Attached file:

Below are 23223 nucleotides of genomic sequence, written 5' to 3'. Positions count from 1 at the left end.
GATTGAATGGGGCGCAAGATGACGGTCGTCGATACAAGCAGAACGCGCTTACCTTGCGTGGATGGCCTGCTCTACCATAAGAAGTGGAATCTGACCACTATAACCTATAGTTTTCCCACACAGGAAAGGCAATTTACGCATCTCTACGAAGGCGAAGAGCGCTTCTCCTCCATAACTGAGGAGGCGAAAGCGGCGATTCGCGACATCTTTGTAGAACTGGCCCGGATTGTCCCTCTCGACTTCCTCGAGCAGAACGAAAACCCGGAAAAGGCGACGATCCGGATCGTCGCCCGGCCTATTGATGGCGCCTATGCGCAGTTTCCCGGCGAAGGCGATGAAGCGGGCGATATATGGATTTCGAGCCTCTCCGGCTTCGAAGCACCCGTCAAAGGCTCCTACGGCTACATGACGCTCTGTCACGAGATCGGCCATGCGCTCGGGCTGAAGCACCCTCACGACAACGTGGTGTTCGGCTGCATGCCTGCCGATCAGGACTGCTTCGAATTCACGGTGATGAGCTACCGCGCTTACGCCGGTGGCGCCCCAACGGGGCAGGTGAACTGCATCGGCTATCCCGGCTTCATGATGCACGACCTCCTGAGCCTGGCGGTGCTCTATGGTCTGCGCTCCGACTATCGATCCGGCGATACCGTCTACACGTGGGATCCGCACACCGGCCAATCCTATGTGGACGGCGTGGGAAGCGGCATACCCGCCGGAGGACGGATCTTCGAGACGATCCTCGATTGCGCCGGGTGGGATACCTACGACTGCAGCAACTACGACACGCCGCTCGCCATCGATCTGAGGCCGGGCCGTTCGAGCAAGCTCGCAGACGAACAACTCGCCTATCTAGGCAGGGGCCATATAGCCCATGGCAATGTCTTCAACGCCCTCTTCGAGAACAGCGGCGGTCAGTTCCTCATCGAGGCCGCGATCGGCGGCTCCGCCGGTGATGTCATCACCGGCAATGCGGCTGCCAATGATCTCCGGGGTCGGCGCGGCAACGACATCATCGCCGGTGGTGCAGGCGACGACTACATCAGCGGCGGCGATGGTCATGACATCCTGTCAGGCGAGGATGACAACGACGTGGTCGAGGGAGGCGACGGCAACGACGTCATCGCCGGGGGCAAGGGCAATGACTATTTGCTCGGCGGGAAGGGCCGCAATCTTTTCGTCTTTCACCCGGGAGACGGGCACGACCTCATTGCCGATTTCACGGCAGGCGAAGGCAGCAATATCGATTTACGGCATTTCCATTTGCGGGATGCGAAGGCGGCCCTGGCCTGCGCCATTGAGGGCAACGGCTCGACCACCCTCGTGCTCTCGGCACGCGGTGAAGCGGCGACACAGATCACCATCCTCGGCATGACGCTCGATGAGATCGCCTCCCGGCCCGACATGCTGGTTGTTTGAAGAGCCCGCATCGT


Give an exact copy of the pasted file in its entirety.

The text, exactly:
Below are 23223 nucleotides of genomic sequence, written 5' to 3'. Positions count from 1 at the left end.
GATTGAATGGGGCGCAAGATGACGGTCGTCGATACAAGCAGAACGCGCTTACCTTGCGTGGATGGCCTGCTCTACCATAAGAAGTGGAATCTGACCACTATAACCTATAGTTTTCCCACACAGGAAAGGCAATTTACGCATCTCTACGAAGGCGAAGAGCGCTTCTCCTCCATAACTGAGGAGGCGAAAGCGGCGATTCGCGACATCTTTGTAGAACTGGCCCGGATTGTCCCTCTCGACTTCCTCGAGCAGAACGAAAACCCGGAAAAGGCGACGATCCGGATCGTCGCCCGGCCTATTGATGGCGCCTATGCGCAGTTTCCCGGCGAAGGCGATGAAGCGGGCGATATATGGATTTCGAGCCTCTCCGGCTTCGAAGCACCCGTCAAAGGCTCCTACGGCTACATGACGCTCTGTCACGAGATCGGCCATGCGCTCGGGCTGAAGCACCCTCACGACAACGTGGTGTTCGGCTGCATGCCTGCCGATCAGGACTGCTTCGAATTCACGGTGATGAGCTACCGCGCTTACGCCGGTGGCGCCCCAACGGGGCAGGTGAACTGCATCGGCTATCCCGGCTTCATGATGCACGACCTCCTGAGCCTGGCGGTGCTCTATGGTCTGCGCTCCGACTATCGATCCGGCGATACCGTCTACACGTGGGATCCGCACACCGGCCAATCCTATGTGGACGGCGTGGGAAGCGGCATACCCGCCGGAGGACGGATCTTCGAGACGATCCTCGATTGCGCCGGGTGGGATACCTACGACTGCAGCAACTACGACACGCCGCTCGCCATCGATCTGAGGCCGGGCCGTTCGAGCAAGCTCGCAGACGAACAACTCGCCTATCTAGGCAGGGGCCATATAGCCCATGGCAATGTCTTCAACGCCCTCTTCGAGAACAGCGGCGGTCAGTTCCTCATCGAGGCCGCGATCGGCGGCTCCGCCGGTGATGTCATCACCGGCAATGCGGCTGCCAATGATCTCCGGGGTCGGCGCGGCAACGACATCATCGCCGGTGGTGCAGGCGACGACTACATCAGCGGCGGCGATGGTCATGACATCCTGTCAGGCGAGGATGACAACGACGTGGTCGAGGGAGGCGACGGCAACGACGTCATCGCCGGGGGCAAGGGCAATGACTATTTGCTCGGCGGGAAGGGCCGCAATCTTTTCGTCTTTCACCCGGGAGACGGGCACGACCTCATTGCCGATTTCACGGCAGGCGAAGGCAGCAATATCGATTTACGGCATTTCCATTTGCGGGATGCGAAGGCGGCCCTGGCCTGCGCCATTGAGGGCAACGGCTCGACCACCCTCGTGCTCTCGGCACGCGGTGAAGCGGCGACACAGATCACCATCCTCGGCATGACGCTCGATGAGATCGCCTCCCGGCCCGACATGCTGGTTGTTTGAAGAGCCCGCATCGT